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T1 - Treatment of metastatic or recurrent gastric cancer with weekly 24-hour infusion of cisplatin and high-dose 5-fluorouracil/leucovorin in an outpatient setting

AU - Wang, Tso Fu

AU - Li, Chi Cheng

AU - Chu, Sung Chao

AU - Yao, Chao Yuan

AU - Kao, Ruey Ho

PY - 2006/12/1

Y1 - 2006/12/1

N2 - Objective: There is no general agreement over a standard chemotherapy regimen for metastatic or recurrent gastric cancer. We evaluated, retrospectively, the activity and toxicity of weekly 24-hour infusion of cisplatin with high-dose 5-fluorouracil/leucovorin (P-HDFL) in an outpatient setting. Materials and Methods: Patients with metastatic or recurrent gastric cancer, treated in an outpatient setting from May 2001 to July 2005, were analyzed retrospectively. The regimen consisted of continuous infusion cisplatin 25 mg/m2, 5-fluorouracil 2000 mg/m2 and leucovorin 200 mg/m2 on day 1, 8 and 15 every 4 weeks. The treatment was continued for a maximum of six cycles unless the disease progressed or intolerable toxicities occurred. Results: Twenty-one patients received this regimen: 16 men and 5 women, median age 56 years (range 27-71). A median of 4.3 cycles was administered. Seven of 21 patients (33.3%) achieved an objective partial response. Stable disease was observed in 6 patients (28.6%) and progressive disease in 8 patients (38.1%). The median survival was 7.7 months (95% confidence interval, 6.2-12.8 months). Digestive and hematological toxicities were low and no severe renal insufficiency was observed. The most common toxicity was elevated liver enzymes (11 patients, 52%), of whom three had ≥ grade 3 toxicity: 1 of them died of hepatic failure. Conclusion: Our results show that outpatient P-HDFL therapy leads to a fairly comparable outcome with various regimens of 5-fluorouracil/cisplatin. This outpatient regimen could be a reasonable alternative that combines advantages in respect of patient activity, mild to moderate toxicity, convenience of dosing and minor expenditure.

AB - Objective: There is no general agreement over a standard chemotherapy regimen for metastatic or recurrent gastric cancer. We evaluated, retrospectively, the activity and toxicity of weekly 24-hour infusion of cisplatin with high-dose 5-fluorouracil/leucovorin (P-HDFL) in an outpatient setting. Materials and Methods: Patients with metastatic or recurrent gastric cancer, treated in an outpatient setting from May 2001 to July 2005, were analyzed retrospectively. The regimen consisted of continuous infusion cisplatin 25 mg/m2, 5-fluorouracil 2000 mg/m2 and leucovorin 200 mg/m2 on day 1, 8 and 15 every 4 weeks. The treatment was continued for a maximum of six cycles unless the disease progressed or intolerable toxicities occurred. Results: Twenty-one patients received this regimen: 16 men and 5 women, median age 56 years (range 27-71). A median of 4.3 cycles was administered. Seven of 21 patients (33.3%) achieved an objective partial response. Stable disease was observed in 6 patients (28.6%) and progressive disease in 8 patients (38.1%). The median survival was 7.7 months (95% confidence interval, 6.2-12.8 months). Digestive and hematological toxicities were low and no severe renal insufficiency was observed. The most common toxicity was elevated liver enzymes (11 patients, 52%), of whom three had ≥ grade 3 toxicity: 1 of them died of hepatic failure. Conclusion: Our results show that outpatient P-HDFL therapy leads to a fairly comparable outcome with various regimens of 5-fluorouracil/cisplatin. This outpatient regimen could be a reasonable alternative that combines advantages in respect of patient activity, mild to moderate toxicity, convenience of dosing and minor expenditure.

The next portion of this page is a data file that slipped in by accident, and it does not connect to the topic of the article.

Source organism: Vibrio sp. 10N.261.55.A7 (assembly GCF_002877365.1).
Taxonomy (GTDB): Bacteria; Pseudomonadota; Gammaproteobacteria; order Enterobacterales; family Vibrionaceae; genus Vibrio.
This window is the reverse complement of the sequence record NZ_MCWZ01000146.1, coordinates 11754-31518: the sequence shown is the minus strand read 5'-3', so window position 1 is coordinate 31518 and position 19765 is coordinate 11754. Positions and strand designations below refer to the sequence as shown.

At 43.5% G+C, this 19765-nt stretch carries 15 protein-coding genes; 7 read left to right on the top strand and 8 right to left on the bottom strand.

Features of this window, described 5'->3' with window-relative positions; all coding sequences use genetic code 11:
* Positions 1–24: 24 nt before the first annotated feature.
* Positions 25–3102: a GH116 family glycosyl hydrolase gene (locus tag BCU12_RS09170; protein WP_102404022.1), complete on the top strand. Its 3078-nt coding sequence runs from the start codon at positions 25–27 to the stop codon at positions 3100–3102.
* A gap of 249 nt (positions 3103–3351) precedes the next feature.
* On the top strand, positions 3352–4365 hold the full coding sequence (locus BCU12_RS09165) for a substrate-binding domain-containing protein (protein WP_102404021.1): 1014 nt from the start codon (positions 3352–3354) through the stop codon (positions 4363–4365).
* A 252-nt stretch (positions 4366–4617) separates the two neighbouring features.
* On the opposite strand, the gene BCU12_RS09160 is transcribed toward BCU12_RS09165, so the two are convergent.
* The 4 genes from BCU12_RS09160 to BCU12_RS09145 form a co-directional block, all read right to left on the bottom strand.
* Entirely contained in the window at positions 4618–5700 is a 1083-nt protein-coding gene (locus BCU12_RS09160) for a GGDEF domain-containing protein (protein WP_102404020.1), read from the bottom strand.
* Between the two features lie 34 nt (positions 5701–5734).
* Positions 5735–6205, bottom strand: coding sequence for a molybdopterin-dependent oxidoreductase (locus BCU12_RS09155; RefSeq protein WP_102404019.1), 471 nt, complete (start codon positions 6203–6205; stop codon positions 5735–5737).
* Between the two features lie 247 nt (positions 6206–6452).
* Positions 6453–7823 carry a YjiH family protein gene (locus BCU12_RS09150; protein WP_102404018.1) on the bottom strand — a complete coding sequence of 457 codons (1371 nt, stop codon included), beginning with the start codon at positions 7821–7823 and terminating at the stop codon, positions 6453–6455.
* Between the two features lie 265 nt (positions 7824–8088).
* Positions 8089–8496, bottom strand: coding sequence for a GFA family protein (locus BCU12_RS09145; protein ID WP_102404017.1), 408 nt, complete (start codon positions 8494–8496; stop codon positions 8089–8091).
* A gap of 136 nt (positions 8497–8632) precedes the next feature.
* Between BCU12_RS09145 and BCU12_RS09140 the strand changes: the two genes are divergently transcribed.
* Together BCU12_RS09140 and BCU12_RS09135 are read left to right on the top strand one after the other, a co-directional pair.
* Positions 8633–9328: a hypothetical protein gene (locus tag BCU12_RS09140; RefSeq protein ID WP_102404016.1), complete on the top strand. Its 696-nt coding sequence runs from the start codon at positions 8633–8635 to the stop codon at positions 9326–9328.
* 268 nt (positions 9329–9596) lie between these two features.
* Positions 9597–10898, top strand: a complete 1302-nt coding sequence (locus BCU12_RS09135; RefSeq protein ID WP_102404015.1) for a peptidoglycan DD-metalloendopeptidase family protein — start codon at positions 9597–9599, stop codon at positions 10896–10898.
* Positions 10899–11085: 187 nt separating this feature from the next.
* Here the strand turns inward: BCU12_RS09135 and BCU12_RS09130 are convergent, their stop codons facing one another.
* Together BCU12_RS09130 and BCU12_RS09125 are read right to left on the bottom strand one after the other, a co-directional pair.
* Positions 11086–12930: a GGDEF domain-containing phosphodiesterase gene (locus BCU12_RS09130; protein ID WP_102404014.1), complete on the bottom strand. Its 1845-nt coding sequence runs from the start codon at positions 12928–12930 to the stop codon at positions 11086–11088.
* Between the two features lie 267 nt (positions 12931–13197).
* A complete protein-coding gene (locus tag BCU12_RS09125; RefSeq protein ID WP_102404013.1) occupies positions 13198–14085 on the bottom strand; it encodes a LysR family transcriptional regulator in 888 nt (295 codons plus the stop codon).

KW - 5-fluorouracil

KW - Chemotherapy

KW - Cisplatin

KW - Gastric cancer

KW - Outpatient setting